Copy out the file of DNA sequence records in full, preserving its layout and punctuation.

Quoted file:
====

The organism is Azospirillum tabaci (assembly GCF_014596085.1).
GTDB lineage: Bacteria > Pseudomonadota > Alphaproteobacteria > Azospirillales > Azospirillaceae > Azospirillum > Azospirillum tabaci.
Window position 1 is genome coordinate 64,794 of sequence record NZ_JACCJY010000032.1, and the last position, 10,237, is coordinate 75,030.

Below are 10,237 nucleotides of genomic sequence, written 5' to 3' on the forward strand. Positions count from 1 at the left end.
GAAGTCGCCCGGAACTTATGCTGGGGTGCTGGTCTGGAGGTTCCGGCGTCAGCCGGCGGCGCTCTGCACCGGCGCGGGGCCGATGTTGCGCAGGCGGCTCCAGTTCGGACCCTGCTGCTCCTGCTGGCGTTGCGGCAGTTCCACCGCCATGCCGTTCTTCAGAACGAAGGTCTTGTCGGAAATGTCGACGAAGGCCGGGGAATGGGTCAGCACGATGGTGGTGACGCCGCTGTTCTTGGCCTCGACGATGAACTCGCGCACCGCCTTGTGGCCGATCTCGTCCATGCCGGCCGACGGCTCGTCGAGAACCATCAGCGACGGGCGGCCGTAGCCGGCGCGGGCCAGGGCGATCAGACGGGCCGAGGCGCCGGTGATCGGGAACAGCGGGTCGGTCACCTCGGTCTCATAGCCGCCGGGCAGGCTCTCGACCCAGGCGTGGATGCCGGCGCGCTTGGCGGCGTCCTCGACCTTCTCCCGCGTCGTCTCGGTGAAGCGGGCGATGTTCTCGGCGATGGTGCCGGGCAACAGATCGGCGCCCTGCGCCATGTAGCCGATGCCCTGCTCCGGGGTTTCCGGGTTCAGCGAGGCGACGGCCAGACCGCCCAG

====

The organism is Azospirillum tabaci (assembly GCF_014596085.1).
GTDB lineage: Bacteria > Pseudomonadota > Alphaproteobacteria > Azospirillales > Azospirillaceae > Azospirillum > Azospirillum tabaci.
Window position 1 is genome coordinate 64,794 of sequence record NZ_JACCJY010000032.1, and the last position, 10,237, is coordinate 75,030.

Below are 10,237 nucleotides of genomic sequence, written 5' to 3' on the forward strand. Positions count from 1 at the left end.
GAAGTCGCCCGGAACTTATGCTGGGGTGCTGGTCTGGAGGTTCCGGCGTCAGCCGGCGGCGCTCTGCACCGGCGCGGGGCCGATGTTGCGCAGGCGGCTCCAGTTCGGACCCTGCTGCTCCTGCTGGCGTTGCGGCAGTTCCACCGCCATGCCGTTCTTCAGAACGAAGGTCTTGTCGGAAATGTCGACGAAGGCCGGGGAATGGGTCAGCACGATGGTGGTGACGCCGCTGTTCTTGGCCTCGACGATGAACTCGCGCACCGCCTTGTGGCCGATCTCGTCCATGCCGGCCGACGGCTCGTCGAGAACCATCAGCGACGGGCGGCCGTAGCCGGCGCGGGCCAGGGCGATCAGACGGGCCGAGGCGCCGGTGATCGGGAACAGCGGGTCGGTCACCTCGGTCTCATAGCCGCCGGGCAGGCTCTCGACCCAGGCGTGGATGCCGGCGCGCTTGGCGGCGTCCTCGACCTTCTCCCGCGTCGTCTCGGTGAAGCGGGCGATGTTCTCGGCGATGGTGCCGGGCAACAGATCGGCGCCCTGCGCCATGTAGCCGATGCCCTGCTCCGGGGTTTCCGGGTTCAGCGAGGCGACGGCCAGACCGCCCAG